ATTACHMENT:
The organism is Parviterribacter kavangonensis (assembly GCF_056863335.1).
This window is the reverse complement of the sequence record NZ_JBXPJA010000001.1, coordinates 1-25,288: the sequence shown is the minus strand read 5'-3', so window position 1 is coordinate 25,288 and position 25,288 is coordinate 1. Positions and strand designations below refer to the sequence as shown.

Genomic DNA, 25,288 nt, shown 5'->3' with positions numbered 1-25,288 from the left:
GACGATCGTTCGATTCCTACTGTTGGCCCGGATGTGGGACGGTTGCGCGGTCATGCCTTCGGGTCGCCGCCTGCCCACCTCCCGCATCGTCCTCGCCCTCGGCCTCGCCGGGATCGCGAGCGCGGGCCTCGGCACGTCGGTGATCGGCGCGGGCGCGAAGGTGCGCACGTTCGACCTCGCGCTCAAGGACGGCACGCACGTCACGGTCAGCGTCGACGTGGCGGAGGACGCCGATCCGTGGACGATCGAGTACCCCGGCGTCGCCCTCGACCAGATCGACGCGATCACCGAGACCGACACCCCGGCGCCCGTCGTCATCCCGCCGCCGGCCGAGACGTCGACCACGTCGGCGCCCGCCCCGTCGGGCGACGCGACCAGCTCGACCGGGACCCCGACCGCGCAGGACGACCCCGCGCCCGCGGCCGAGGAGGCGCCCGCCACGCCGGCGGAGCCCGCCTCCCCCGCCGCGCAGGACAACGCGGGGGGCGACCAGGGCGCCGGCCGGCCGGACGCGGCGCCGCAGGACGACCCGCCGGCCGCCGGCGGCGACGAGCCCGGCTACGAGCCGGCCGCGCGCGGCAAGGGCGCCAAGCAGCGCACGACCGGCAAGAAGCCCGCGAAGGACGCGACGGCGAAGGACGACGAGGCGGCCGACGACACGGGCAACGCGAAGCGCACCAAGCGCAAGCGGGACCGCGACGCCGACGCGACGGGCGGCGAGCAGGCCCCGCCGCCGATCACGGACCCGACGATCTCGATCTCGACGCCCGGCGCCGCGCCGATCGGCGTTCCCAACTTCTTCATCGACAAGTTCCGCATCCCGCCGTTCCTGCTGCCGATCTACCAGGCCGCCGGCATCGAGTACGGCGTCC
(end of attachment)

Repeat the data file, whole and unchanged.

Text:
The organism is Parviterribacter kavangonensis (assembly GCF_056863335.1).
This window is the reverse complement of the sequence record NZ_JBXPJA010000001.1, coordinates 1-25,288: the sequence shown is the minus strand read 5'-3', so window position 1 is coordinate 25,288 and position 25,288 is coordinate 1. Positions and strand designations below refer to the sequence as shown.

Genomic DNA, 25,288 nt, shown 5'->3' with positions numbered 1-25,288 from the left:
GACGATCGTTCGATTCCTACTGTTGGCCCGGATGTGGGACGGTTGCGCGGTCATGCCTTCGGGTCGCCGCCTGCCCACCTCCCGCATCGTCCTCGCCCTCGGCCTCGCCGGGATCGCGAGCGCGGGCCTCGGCACGTCGGTGATCGGCGCGGGCGCGAAGGTGCGCACGTTCGACCTCGCGCTCAAGGACGGCACGCACGTCACGGTCAGCGTCGACGTGGCGGAGGACGCCGATCCGTGGACGATCGAGTACCCCGGCGTCGCCCTCGACCAGATCGACGCGATCACCGAGACCGACACCCCGGCGCCCGTCGTCATCCCGCCGCCGGCCGAGACGTCGACCACGTCGGCGCCCGCCCCGTCGGGCGACGCGACCAGCTCGACCGGGACCCCGACCGCGCAGGACGACCCCGCGCCCGCGGCCGAGGAGGCGCCCGCCACGCCGGCGGAGCCCGCCTCCCCCGCCGCGCAGGACAACGCGGGGGGCGACCAGGGCGCCGGCCGGCCGGACGCGGCGCCGCAGGACGACCCGCCGGCCGCCGGCGGCGACGAGCCCGGCTACGAGCCGGCCGCGCGCGGCAAGGGCGCCAAGCAGCGCACGACCGGCAAGAAGCCCGCGAAGGACGCGACGGCGAAGGACGACGAGGCGGCCGACGACACGGGCAACGCGAAGCGCACCAAGCGCAAGCGGGACCGCGACGCCGACGCGACGGGCGGCGAGCAGGCCCCGCCGCCGATCACGGACCCGACGATCTCGATCTCGACGCCCGGCGCCGCGCCGATCGGCGTTCCCAACTTCTTCATCGACAAGTTCCGCATCCCGCCGTTCCTGCTGCCGATCTACCAGGCCGCCGGCATCGAGTACGGCGTCC